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Ivy League School Adds 'Diversity and Inclusion' Graduation Requirement

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Cornell University has added a diversity requirement for its students, joining a trend that is growing across college campuses.

Curriculum revisions that included letting sign-language courses fulfill the traditional language requirement and a “social differences” requirement were approved by 182 faculty members — compared to 90 who opposed — in an online vote, the Cornell Sun reported.

According to the proposal, “social differences” courses will be those that “take class, race, ethnicity, nativity status, religion, gender, sexuality, or ability as an object of study.”

The new curriculum also includes “global citizenship.”

The curriculum proposal said this area, which focuses upon anything that is not connected to the U.S., Canada or Western Europe, “could also include the study of global issues such as transnational migration, international justice, colonial histories and their legacies, and world health systems.”

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Durba Ghosh, director of the feminist, gender and sexuality program, said she is “pleased” about the change.

“I think most students think of questions of diversity and inclusion as a part of their education at Cornell, so I am glad this set of requirements validates what many students are already doing,” Ghosh said in an email to the Sun. “This curriculum is a promising step toward affirming the college’s commitment to our motto, ‘any person … any study.’”

Tom Pepinsky, chair of the curriculum committee, said the fact that a third of the school’s faculty opposed the plan was a concern to him.

“It’s hard to know what lies behind the faculty who did not endorse the new curriculum,” Pepinsky said.

Are colleges getting too liberal in their policies?

He said the changes will begin impacting students in 2020 or 2021.

In a National Review Op-Ed triggered by a diversity requirement implemented at pricey, private Hamilton College in Upstate New York, writer George Leef noted that “a few leftists” within the faculty are the driving force behind these courses.

“Many colleges and universities now have a ‘diversity’ requirement — even if they don’t require students to take anything else. The whole curriculum could be a hodge-podge of dubious, disconnected courses, but students absolutely, positively must be exposed to DIVERSITY. As if young Americans would otherwise have no clue that people aren’t all the same and they ought to get along with everyone,” he wrote.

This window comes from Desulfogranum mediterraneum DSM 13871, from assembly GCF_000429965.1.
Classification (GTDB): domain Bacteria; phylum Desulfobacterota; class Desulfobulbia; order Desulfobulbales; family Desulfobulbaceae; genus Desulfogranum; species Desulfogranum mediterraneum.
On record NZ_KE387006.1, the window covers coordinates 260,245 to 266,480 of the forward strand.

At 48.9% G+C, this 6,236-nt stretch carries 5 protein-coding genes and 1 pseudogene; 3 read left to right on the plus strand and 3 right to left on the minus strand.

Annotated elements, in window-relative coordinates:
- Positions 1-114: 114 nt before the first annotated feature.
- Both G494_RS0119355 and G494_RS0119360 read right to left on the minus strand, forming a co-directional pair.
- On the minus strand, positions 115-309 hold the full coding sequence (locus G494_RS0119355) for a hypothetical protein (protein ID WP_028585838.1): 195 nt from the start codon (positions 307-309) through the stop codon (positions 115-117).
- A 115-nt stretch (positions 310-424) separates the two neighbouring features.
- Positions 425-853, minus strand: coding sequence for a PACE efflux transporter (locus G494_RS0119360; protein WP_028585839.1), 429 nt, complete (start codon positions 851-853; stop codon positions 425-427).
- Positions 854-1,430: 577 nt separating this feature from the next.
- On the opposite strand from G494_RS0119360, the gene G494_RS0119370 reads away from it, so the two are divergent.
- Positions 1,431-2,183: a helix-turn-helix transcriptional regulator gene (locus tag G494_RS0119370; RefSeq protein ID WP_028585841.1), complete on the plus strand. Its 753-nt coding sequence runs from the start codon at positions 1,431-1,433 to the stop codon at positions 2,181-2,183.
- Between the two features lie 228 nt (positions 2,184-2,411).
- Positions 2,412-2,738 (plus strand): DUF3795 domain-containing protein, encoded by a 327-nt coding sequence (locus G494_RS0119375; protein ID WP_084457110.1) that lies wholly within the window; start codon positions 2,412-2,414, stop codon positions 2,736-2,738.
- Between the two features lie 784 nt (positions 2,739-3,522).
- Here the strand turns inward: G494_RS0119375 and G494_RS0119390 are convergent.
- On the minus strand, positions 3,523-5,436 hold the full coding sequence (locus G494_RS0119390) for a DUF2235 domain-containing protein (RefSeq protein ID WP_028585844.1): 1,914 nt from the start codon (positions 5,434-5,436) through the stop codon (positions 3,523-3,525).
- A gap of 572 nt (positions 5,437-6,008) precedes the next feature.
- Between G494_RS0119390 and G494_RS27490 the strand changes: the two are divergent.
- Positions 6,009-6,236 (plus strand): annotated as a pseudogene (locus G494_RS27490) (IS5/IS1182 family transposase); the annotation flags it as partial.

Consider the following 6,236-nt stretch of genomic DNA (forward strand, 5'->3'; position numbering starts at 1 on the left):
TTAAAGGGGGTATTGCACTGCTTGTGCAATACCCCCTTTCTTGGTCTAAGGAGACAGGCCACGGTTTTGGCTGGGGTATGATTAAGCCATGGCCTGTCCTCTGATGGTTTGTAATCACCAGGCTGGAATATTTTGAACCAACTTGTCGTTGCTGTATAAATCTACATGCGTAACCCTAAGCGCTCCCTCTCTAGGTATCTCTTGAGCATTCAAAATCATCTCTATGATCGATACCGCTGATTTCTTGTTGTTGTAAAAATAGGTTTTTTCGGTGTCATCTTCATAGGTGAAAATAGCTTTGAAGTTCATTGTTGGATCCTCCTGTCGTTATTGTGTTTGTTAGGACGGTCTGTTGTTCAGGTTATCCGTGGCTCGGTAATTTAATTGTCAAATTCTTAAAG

The approach is that “students must be exposed to the leftist obsession with groups. Whatever else they might study, the faculty leftists will shove this stuff down their throats. Doing so, they hope, will plant the seeds of numerous progressive tropes about society in young minds,” he wrote.

The focus of diversity on the college campuses of today and the future was mocked by writer Heather MacDonald in an Op-Ed in the New York Daily News.

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“The metastasizing campus diversity bureaucracy, costing taxpayers and parents millions of dollars a year, will drum into students that they are either victims or oppressors. Lavishly paid diversity deanlets and vice chancellors of equity and inclusion will propound a patently delusional idea: that to be a female or minority college student today is to be the target of life-threatening racism and sexism. (Never mind that these allegedly racist colleges employ large racial preferences to admit as many as ‘underrepresented minorities’ as possible),” she wrote.

“Bias response teams, discrimination reporting hotlines, coursework on white privilege, workshops on toxic masculinity, faculty training in implicit bias — all will pour forth from university coffers in wild abandon. Universities will be held harmless for the resulting increases in tuition, which will be treated as a naturally occurring phenomenon, solvable only by more federal aid,” she added.

“Until universities return to their core mission, the diversity delusion will continue poisoning and dividing the country,” she concluded.

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Jack Davis is a freelance writer who joined The Western Journal in July 2015 and chronicled the campaign that saw President Donald Trump elected. Since then, he has written extensively for The Western Journal on the Trump administration as well as foreign policy and military issues.
Jack Davis is a freelance writer who joined The Western Journal in July 2015 and chronicled the campaign that saw President Donald Trump elected. Since then, he has written extensively for The Western Journal on the Trump administration as well as foreign policy and military issues.
Jack can be reached at jackwritings1@gmail.com.
Location
New York City
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Topics of Expertise
Politics, Foreign Policy, Military & Defense Issues




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